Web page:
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Two new products are heading for the shops from Simmons Electronics which are sure to generate a lot of excitement. 'IT's' drum expert Pete Randall managed to sneak a closer look...

EPB Sampler & Prom-Blower.

£392.04 inc. VAT

If you've just purchased an SDS-7, you'll already be aware of the vast range of sounds available from it - and the EPB will expand that range even further. For example, if you have an old Gretsch kit or whatever, that you're fond of for its woody sounds, you can now sample those sounds and play them on your SDS.

The EPB measures just 12 1/2" x 8", and a sound source (via microphone or tape deck) can be plugged into the audio input at the back. From there the signal is converted to digital and stored in RAM (Random Access Memory); the results can then be played back and adjusted to achieve precisely the sound that you want.

The EPB isn't, of course, limited to drum sounds - it's possible to record and sample just about anything (a window shattering, for instance). Once you're satisfied with the sound, the sample is then saved by blowing into an Eprom (Erasable Programmable Read-Only Memory). The Eprom will only output stored data, and can be erased with ultra-violet light, or (for £41.00) Simmons' own erasing unit. A total of ten recordings is recommended without too much loss of quality; and the art of the EPB seems to be to match the length of the sample with the length of the original sound, so that, at maximum amplitude, you're using the fastest sampling rate possible. The only disadvantage with this unit is that it won't take more than 16K, and, as most cymbal sounds are around 32K, this is a slight drawback. The SDS-7 has a 32K capability, and I would think that, as electronic music becomes more advanced, long delays will be no problem for future models like the EPB. The main application of the EPB is to modify the SDS-7 sounds, and Simmons list several further possibilities for the unit, for instance using the using the external trigger which allows the sound stored in RAM or Eprom to be triggered by an external source, such as drum machine, drum pad sequencer, miked acoustic drum or tape track. A disc jockey, for example, could find the EPB invaluable to build up a library of jingles, phrases, noise effects etc. for use during a live performance.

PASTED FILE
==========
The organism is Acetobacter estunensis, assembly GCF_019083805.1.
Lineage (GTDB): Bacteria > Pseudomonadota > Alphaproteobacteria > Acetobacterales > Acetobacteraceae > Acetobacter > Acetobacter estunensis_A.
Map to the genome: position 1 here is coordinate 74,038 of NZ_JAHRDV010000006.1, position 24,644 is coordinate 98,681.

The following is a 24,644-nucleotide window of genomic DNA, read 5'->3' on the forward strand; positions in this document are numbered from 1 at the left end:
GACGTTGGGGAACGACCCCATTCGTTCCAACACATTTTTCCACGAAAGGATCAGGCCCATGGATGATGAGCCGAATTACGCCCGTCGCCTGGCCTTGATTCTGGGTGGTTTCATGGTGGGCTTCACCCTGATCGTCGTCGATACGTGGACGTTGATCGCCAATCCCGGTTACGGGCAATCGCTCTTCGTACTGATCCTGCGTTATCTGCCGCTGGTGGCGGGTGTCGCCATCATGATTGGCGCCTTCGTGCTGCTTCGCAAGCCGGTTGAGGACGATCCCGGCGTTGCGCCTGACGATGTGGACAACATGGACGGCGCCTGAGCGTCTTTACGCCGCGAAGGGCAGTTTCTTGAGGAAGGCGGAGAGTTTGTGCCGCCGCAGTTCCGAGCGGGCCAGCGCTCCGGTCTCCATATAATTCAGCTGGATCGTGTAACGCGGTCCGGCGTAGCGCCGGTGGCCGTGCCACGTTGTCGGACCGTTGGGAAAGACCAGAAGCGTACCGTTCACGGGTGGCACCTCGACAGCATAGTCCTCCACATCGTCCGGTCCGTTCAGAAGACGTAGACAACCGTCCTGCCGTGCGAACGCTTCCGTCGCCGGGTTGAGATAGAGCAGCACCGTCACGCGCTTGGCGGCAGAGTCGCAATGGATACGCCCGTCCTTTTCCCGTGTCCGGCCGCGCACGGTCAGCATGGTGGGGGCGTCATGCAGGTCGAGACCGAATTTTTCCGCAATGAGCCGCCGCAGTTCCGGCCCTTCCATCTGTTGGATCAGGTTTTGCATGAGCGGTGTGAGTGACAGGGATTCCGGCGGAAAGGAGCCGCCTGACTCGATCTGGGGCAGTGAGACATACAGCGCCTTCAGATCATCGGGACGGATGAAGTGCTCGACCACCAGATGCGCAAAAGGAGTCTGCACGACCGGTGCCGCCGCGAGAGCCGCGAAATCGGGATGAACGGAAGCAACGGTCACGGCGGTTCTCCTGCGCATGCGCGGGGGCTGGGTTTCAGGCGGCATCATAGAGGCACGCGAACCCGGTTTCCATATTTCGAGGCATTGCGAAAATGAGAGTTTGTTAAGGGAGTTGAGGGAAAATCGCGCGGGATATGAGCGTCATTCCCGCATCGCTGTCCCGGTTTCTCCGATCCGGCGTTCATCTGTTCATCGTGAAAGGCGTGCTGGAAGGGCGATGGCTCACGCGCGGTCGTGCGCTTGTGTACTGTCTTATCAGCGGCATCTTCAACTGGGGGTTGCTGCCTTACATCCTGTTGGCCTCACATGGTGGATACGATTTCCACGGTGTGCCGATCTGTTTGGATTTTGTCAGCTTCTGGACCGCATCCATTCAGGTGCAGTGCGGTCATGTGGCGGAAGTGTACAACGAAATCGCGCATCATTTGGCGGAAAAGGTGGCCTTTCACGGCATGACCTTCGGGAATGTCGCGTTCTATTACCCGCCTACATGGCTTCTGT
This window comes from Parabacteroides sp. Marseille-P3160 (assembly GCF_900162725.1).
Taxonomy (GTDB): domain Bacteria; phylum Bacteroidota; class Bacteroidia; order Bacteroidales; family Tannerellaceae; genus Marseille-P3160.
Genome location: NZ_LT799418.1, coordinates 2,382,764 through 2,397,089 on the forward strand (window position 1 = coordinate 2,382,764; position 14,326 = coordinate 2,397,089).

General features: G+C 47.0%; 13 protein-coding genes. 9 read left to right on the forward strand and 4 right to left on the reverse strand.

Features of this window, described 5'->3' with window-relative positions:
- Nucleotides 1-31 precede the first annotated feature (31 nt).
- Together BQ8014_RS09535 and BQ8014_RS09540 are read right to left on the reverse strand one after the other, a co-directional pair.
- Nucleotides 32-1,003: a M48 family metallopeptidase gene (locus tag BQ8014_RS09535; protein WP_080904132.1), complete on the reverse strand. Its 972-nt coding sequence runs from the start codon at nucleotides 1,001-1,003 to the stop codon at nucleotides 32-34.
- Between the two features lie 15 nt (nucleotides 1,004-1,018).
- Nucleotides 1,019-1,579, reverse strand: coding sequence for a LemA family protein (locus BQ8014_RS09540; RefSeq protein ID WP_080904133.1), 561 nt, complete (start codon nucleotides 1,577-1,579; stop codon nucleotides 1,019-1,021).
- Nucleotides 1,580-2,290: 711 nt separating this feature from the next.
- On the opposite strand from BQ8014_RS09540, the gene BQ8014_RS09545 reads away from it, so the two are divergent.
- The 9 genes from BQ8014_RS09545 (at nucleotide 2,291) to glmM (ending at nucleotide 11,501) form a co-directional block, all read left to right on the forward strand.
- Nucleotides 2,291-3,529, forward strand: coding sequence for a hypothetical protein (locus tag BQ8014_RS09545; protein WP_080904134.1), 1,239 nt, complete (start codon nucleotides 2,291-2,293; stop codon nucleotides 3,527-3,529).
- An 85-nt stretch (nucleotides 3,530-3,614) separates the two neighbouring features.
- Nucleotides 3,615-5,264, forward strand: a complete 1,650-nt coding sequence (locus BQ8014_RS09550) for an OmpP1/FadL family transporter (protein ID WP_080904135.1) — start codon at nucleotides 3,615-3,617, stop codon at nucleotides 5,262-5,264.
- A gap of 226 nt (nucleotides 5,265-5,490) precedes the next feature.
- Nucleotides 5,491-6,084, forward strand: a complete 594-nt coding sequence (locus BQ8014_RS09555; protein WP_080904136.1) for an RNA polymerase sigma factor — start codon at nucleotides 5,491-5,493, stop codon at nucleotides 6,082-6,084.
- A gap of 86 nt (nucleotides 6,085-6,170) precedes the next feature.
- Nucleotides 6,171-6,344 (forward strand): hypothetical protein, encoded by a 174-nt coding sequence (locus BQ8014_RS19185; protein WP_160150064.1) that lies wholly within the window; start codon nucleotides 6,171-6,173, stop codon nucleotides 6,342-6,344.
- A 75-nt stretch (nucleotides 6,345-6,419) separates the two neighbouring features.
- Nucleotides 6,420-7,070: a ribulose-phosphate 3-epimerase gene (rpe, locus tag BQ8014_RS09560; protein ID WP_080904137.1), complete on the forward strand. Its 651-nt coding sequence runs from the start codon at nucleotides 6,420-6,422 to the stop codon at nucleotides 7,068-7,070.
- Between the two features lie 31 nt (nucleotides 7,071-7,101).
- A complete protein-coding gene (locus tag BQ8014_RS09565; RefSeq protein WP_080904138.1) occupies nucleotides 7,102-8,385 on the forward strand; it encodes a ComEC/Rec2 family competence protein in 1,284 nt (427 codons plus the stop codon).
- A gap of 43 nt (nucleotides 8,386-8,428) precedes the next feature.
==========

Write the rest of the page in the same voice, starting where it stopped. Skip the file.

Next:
Getting back to rhythm for a second, with the EPB recording in the loop mode and a sequence of music or a drum machine playing constantly, a selection of the music or rhythm can be sampled and, when played back and looped, will create a new rhythm which can be used as the basis for original music.

The EPB is a very versatile piece of equipment. As this is strictly speaking a drum review, I must confess I haven't delved too deeply into its technical aspects (I'll leave that to the keyboard/electronics wizards!), but I would suggest that you pop along to your local Simmons dealer and ask for a demo.

SDS-1 Digital Pad.

£250.00 inc. VAT

The SDS-1 follows a similar path to a device known in this country as the D-Drum - a self-contained, digital drum for which sounds are digitally recorded onto a chip, plugged into the unit and played. The advantage with the SDS-1 is that it can be used in conjunction with the EPB for sampling your own personal library of sounds.

Similar to the now well-known hexagonal pads in looks, but with controls and chip socket on the lower section of the pad a la the SDS-8, these pads have the new 'soft' feel, which eliminates 'Simmons elbow'. They also feature dynamic control, enabling the player to set sensitivity, volume and pitch in direct ratio to the force with which the pad is struck. The unit is battery-operated and has an external trigger which accepts signals from drum machines, miked acoustic drums, drum tracks on tape or sequencers.

One unique feature of the SDS-1 is its 'run-generator', by which tom fills can be mimicked as the pitch varies over a maximum four-second run.

The SDS-1 will undoubtedly be a good seller. At £250 it comes within reach of almost everybody, and I can see a lot of drummers buying this unit to add to acoustic kits. At the time of writing no dealers that I know of have the SDS-1 in stock, and I hope this can soon be rectified - in fact the only problem with Simmons products is that demand for them is such that they can be hard to find in the shops!

More information from Simmons Electronics Ltd., (Contact Details).

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Making It

In Tune - Copyright: Moving Music Ltd.


In Tune - Dec 1984

Donated by: Gordon Reid

Review by Peter Randall

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